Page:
The Brazilian Ministry of Health’s National Program for Sexually Transmitted Diseases (DST/AIDS), is ready to deal with the generalized revelry that characterizes Carnaval in Brazil by distributing 25 million free condoms to the revellers to promote safe sex.
That is up from 11 million condoms distributed during Carnaval in 2005. NGOs will be handing out the condoms at hospitals and health stations, and whenever reveling occurs: parades, dances, parties and on the streets.
"It’s that time of year when we boost distribution because of the increase in demand," said an spokesperson for the Health Ministry’s anti-AIDS program.
The ministry says the increase in the number of condoms is directly related to its own perception, and the public’s, of the best way to prevent AIDS and other sexually transmitted diseases.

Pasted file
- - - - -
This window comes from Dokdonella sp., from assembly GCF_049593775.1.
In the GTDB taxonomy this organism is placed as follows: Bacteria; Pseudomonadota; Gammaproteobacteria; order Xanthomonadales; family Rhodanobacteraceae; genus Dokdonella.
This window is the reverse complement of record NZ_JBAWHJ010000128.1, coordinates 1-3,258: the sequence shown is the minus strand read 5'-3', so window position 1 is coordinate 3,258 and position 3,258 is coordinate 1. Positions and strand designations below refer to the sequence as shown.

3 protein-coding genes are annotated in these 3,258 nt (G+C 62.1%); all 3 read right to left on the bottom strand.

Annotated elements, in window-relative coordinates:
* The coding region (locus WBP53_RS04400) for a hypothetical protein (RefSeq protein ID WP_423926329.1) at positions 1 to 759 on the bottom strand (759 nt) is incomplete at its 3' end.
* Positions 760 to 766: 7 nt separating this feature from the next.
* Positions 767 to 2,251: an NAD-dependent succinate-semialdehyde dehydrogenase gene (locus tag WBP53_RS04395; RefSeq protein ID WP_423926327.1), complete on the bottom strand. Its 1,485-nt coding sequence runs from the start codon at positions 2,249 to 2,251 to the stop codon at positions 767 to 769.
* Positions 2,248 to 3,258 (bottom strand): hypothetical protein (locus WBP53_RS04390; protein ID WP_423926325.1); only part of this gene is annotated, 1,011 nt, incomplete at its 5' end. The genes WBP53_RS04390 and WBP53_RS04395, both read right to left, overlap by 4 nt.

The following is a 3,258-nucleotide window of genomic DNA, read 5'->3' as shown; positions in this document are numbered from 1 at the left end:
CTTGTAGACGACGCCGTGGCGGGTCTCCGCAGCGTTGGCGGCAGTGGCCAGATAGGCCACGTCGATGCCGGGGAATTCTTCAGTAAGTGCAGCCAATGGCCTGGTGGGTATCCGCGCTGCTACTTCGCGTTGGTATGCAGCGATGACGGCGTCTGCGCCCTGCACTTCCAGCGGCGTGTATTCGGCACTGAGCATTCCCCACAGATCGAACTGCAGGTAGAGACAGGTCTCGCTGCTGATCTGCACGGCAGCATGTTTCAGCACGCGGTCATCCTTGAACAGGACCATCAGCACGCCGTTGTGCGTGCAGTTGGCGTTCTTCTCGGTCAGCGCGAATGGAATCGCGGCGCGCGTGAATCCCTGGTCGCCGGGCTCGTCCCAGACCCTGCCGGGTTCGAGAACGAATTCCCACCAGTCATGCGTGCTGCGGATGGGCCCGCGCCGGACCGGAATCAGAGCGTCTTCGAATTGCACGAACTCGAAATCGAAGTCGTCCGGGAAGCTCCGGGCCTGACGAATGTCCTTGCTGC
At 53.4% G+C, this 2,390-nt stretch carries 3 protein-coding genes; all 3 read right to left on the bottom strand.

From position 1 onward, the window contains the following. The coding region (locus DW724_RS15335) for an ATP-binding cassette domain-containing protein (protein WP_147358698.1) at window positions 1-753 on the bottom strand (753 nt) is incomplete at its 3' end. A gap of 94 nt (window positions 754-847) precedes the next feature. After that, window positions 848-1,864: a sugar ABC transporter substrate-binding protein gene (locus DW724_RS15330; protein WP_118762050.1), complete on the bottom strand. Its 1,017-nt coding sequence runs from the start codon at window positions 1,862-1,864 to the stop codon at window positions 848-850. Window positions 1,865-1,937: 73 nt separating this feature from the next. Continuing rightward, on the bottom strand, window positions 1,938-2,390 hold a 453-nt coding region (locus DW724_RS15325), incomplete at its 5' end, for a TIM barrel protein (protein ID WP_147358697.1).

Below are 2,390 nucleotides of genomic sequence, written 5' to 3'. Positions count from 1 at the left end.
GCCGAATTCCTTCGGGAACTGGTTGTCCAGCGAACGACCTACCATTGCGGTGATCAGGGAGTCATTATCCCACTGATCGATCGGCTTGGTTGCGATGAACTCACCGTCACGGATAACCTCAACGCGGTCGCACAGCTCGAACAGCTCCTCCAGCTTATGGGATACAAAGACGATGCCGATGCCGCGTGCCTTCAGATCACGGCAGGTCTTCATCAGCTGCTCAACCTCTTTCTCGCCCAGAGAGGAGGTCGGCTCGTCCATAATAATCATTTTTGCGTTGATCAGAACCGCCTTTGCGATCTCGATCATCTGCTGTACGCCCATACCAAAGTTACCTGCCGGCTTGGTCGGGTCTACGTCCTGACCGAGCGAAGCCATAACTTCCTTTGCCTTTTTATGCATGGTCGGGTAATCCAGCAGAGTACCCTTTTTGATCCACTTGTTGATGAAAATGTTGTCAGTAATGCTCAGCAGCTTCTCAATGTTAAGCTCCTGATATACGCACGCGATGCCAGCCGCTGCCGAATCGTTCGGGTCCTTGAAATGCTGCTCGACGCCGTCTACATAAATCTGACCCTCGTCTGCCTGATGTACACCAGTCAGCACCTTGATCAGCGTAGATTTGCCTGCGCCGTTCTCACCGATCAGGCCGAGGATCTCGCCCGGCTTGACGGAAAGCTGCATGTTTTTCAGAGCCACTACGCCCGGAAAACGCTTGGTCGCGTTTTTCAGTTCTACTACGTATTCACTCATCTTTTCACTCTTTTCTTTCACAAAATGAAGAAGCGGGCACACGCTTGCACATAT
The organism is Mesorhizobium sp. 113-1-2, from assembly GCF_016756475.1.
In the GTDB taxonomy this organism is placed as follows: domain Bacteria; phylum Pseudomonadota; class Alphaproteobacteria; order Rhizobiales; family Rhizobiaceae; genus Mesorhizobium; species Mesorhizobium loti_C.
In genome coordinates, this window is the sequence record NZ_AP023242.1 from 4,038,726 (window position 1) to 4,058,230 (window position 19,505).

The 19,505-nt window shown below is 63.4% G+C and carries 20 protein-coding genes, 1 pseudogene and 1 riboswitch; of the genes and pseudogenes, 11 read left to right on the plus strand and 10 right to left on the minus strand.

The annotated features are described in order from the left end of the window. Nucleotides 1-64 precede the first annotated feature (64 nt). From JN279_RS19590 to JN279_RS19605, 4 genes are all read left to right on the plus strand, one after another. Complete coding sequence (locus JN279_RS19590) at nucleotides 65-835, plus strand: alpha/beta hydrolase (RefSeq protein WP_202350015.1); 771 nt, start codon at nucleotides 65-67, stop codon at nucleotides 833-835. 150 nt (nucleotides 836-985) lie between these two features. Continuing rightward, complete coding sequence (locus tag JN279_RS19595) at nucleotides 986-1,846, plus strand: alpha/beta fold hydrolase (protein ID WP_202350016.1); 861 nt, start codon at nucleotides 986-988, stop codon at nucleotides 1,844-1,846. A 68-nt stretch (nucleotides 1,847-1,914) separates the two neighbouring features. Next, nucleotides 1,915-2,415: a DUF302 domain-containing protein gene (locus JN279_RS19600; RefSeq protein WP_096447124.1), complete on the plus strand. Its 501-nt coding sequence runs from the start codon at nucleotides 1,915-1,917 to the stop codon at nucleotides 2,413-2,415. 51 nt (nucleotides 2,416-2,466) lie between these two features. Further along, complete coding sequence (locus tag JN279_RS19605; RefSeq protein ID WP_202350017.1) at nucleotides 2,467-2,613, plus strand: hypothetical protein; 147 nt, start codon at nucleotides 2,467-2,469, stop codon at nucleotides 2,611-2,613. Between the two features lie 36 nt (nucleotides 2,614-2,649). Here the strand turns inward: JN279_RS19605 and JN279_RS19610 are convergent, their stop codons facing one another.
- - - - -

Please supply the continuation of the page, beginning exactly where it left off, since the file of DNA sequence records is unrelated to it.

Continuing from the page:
A survey by the country’s most prestigious research laboratory in 2004 found that fully 96% of Brazilians believed in the efficiency of condoms.
As a result, there has been a steady rise in the distribution of condoms. Throughout the year of 2004 the ministry distributed a total of 154 million condoms, and in 2005 that number rose to 251 million (the number could have been much higher, but there were many problems with quality control).
This year, the problems resolved, the ministry aims to distribute no less than 1.5 billion condoms.
The government is also testing a machine that sells condoms for 10 cents each. If they are approved, the machines will be placed around the country.
Carnaval this year starts the night of February 24, a Friday and goes up to noon on Ash Wednesday, March 1st. It’s a time of loud music, plenty of booze, little clothing and lots of sex. Rio de Janeiro may have the best known festivities, but celebrations bigger or smaller are held all around the country.
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